If you aren't sure that kids are your thing, there are other ways and opportunities to serve around the Awana ministry.  We have a meal beforehand, and we need help preparing and cleaning up with that.  We need people to engage parents as they pick up and drop off kids.  There are possibilities to lead Bible studies with interested parents during the time their kids are here at Awana.  If you aren't sure where you'd like to help, but want to help in some way, I'd love to talk to you about getting you plugged in in an area that appeals to your strengths.

The other two major reasons people say they can't volunteer is distance and time.  For many of us, including myself, serving in church activities means a trip to Ottawa.  In our church, 2/3 of the families that regularly attend live outside of Ottawa  But, for whatever reason, God has brought us together in this community, and for any ministry the church puts on to succeed, some of us are going to have to make the commitment to make that trip.

The last and hardest area that is a hindrance to volunteering is time.  I want to leave you with a quote.

When parents are saying “I don’t have any time” to minister to youth, and the older generation is saying, “I’ve served my time” teaching kids, it leaves a generation of young people saying, “If nobody thinks it’s important enough to make the time, maybe this whole God thing isn’t worth my time.”

Awana is a ministry that can change lives, homes, and generations.  I think it's worth the time, and I'd like you to consider giving some of your time. 
Update:  We have nearly 40 teen and adult volunteers serving in Awana at Ottawa Bible Church this year!  We have had over 80 children register (including student leaders), with a regular weekly attendance of about 60.  All the glory goes to God!

Photo Overload, Part 2

These are coming from two phones and a camera, on two computers.... Sorry if there are duplicates.
Not in chronological order.

Not a fan of photo attacks.

Petting the stingrays at the Omaha Zoo, May 2017.

Somebody was over it.  (In the aquarium tunnel)

Who needs eclipse glasses when Pa-Pa Carl bought a whole box of welder helmets at an auction??  (At Weatherby Lake, south of KCI Airport - total eclipse....and cloudy.)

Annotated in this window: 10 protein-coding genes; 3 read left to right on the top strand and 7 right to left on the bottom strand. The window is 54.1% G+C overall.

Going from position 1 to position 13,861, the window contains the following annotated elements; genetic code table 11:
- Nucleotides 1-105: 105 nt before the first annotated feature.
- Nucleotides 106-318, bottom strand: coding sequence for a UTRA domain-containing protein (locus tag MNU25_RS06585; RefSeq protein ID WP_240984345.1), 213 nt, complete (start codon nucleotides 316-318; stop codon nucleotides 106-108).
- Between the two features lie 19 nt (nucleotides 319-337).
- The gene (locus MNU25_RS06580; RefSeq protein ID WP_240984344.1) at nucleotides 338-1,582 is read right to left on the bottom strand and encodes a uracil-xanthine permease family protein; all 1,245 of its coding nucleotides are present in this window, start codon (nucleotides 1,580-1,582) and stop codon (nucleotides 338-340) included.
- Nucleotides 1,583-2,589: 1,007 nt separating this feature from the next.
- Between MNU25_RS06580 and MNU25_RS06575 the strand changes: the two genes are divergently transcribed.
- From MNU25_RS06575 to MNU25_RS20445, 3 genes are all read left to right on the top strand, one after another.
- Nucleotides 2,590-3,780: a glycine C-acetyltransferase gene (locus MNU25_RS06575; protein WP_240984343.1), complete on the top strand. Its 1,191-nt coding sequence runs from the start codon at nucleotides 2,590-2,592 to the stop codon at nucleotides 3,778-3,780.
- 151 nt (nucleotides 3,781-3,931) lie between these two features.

Attempt at a wall-worthy siblings photo... In their paramilitary gear.

This pretty much sums up every single time these three get together.  (best friend Charlie)

Spent a couple days with Uncle Jono and Aunt Sissy and explored the Fort Scott area.

My parents celebrated their 40th Anniversary in September.

Aunt Renda takes Zadie on girls days.  Which must include Starbucks, apparently.

100% turd.

Guys hunting trip, November 2017

This one has a proclivity for black eyes.  This one earned from walking in front of a swinging sibling.

We excercised self-expression with hair cuts their mom didn't fully approve of.

Showing me his pet beetles.  (We had a bit of an infestation with black beetles this summer.)

She discovered boots.  And so much cute!!!

Decided to try the potty in October, and that's all it took!

That is a snake.

Traumatic and dramatic first tooth.

She's getting big!

One of the joys of homeschooling.

No pants, no problem!

"Cheese!"  (every time she sees the camera)
And here's proof that I'm still alive, [mostly] sane, and not [completely] gray yet!
Happy New Year!

Photo Overload

From the last year.  Or so.
In no particular order. They are coming off of two phones and a camera!
The boys got permission to go fishing in our neighbor's pond whenever they want. 

Nathan learned how to use several power tools this year.

I surprised Paul for his birthday with a shotgun.

Blackberry picking in Princeton where Paul grew up.

Topeka Zoo in April

Prepare for some cuteness!

Uncle Jono is always up for exploring at the farm!  Fully supports camo and firearms as well. 

Omaha Zoo in May

The girls at the Mississippi River in March, near Blytheville, Arkansas.

"Your daughter has slain me with her eyes."  (quoting a neighbor we met in the grocery store)
Obviously she has her mother's fantastic sense of style.

A certain uncle can stick his tongue up his nose, so they wanted to try it.....

Lurenda and Mom went to Africa in February.

This gives you an idea of what any social activity is like - best friend Charlie and cousin Mackenzie.  They're the Four Musketeers, and they will find trouble.
This guy......

Helping Pa-Pa get ready for an auction.
Has fully embraced being Uncle JC's "minion."

Awana Skating Party, November 2016.

Playing Mary, Joseph, and Jesus (Elsa) at Bethlehem 2016.

The many faces of Gideon.  (And now you see why people fall for the big eyes!)

First birthday!

First pigtails - So. Stinking. Cute!!!!!

He made a lot of money on tooth exchange.